I enjoyed the time we spent together, but something bothered me: I still didn’t know where she lived. I decided to find out.
On the block where my cousin stayed was a family with two teenage sons. Jason and I spent most of the day while their father was away at work playing games with them I they had a Sega Mega drive game console – I preferred SNES – and we mostly played football. They also had a phone and a directory of everyone living in the estate.
I described Muna and Ogo and they knew them. Why I didn’t think to ask them earlier I would never know.
We searched for her family in the directory and got an extension number which I called.
I waited with my heart beating very fast while the phone rang. I thought of many ways to open conversation, react to her surprise when she eventually picked.
I clutched the handle between my neck and shoulder to wipe my palms which were slippery from sweat.
I almost dropped the phone.
“Hello, who’s on the line?”
“Good afternoon, may I be on to Muna please.”
“Who is this?”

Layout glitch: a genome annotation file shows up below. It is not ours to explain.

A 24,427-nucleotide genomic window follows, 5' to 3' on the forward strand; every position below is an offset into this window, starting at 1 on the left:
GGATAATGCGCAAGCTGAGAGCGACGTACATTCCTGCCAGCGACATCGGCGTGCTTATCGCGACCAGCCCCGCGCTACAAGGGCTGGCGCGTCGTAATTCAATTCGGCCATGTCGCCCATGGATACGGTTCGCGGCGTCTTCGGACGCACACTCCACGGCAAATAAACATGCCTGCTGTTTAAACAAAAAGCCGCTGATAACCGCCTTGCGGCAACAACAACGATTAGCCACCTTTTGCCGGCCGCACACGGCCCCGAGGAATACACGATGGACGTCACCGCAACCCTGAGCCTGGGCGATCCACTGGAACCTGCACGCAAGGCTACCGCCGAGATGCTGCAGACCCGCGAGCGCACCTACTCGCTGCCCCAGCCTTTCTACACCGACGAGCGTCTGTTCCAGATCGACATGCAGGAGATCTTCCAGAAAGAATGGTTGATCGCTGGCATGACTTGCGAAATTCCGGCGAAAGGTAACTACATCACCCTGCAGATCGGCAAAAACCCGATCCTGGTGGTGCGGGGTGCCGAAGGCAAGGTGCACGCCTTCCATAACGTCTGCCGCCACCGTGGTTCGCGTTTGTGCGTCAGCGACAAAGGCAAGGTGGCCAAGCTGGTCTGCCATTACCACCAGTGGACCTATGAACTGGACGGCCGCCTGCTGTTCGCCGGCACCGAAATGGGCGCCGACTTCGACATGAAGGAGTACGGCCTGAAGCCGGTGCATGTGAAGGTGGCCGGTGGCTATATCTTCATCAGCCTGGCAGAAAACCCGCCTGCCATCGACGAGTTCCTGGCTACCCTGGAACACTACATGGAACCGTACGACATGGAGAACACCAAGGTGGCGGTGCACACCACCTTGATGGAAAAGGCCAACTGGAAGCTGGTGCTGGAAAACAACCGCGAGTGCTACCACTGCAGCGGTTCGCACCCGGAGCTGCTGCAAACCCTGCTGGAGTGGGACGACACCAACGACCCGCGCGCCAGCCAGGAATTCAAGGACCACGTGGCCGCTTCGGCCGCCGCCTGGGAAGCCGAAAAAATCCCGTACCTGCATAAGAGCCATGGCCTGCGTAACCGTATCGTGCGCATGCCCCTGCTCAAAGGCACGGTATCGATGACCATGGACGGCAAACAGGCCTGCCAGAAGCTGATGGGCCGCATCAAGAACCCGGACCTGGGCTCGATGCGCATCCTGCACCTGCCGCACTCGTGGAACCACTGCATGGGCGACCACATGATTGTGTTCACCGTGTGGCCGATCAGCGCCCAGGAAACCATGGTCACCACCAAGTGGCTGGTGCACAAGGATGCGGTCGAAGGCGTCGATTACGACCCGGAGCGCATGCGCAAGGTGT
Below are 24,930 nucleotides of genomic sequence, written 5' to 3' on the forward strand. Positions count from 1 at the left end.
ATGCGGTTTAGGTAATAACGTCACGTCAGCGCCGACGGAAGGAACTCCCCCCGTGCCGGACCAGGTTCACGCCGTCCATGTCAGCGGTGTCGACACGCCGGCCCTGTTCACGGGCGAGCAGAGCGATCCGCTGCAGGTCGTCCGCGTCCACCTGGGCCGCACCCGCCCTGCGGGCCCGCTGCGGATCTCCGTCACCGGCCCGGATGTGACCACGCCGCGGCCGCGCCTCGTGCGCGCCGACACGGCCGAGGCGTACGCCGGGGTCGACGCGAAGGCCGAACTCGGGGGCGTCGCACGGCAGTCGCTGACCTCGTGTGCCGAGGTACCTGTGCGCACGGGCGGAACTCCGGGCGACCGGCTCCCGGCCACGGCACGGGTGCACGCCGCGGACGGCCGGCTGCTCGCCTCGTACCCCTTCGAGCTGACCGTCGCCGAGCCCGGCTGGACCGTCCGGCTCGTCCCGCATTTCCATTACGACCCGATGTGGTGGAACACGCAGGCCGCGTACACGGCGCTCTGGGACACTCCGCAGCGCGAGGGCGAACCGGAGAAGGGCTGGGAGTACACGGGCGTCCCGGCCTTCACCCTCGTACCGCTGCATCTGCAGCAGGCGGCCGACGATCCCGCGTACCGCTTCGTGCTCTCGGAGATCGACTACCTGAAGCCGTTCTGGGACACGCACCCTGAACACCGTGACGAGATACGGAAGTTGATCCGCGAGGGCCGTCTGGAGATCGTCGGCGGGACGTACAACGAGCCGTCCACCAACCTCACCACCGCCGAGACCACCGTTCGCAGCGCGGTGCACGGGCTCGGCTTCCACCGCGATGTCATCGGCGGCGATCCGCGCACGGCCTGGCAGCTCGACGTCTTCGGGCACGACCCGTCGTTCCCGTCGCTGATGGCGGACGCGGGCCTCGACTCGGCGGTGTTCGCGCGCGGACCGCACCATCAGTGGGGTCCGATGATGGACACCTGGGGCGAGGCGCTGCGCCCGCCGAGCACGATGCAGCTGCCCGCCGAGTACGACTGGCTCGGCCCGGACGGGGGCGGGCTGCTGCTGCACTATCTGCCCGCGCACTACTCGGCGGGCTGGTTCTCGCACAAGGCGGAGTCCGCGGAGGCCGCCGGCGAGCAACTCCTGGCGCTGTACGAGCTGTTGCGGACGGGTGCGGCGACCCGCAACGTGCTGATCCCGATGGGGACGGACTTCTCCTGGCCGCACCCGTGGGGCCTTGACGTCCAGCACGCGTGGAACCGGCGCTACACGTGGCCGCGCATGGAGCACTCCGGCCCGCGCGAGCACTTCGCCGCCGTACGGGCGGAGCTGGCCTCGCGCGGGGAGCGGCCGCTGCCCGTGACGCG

“My name is Bobo.”
“This is Muna’s mother…”
“Good afternoon ma!”
“…and I do not appreciate you calling my house…”
“…I will hang up now and you will never call my house again.”
“Is that clear?”
She hung up.
That was the last time I tried to reach Muna. I didn’t want to get her into further trouble with her mom.
I didn’t hear from my sister’s friend again, but that Sunday at Mass I ran into a family friend from Lagos. She asked what I was doing in Warri and when I told her she invited me to meet her brother-in-law; he worked with Shell Petroleum DC.
He got me an interview with a phone call. One week later I started my internship. Within two months I was moved to a rig in the swamps of Bayelsa. I thought of Muna often during those months, then I lost my virginity to one of the women who built their camp on the banks of the creeks. Time passed and I returned to school, fell in and out of loves.
Now, sixteen years later Muna may be standing between me and a job.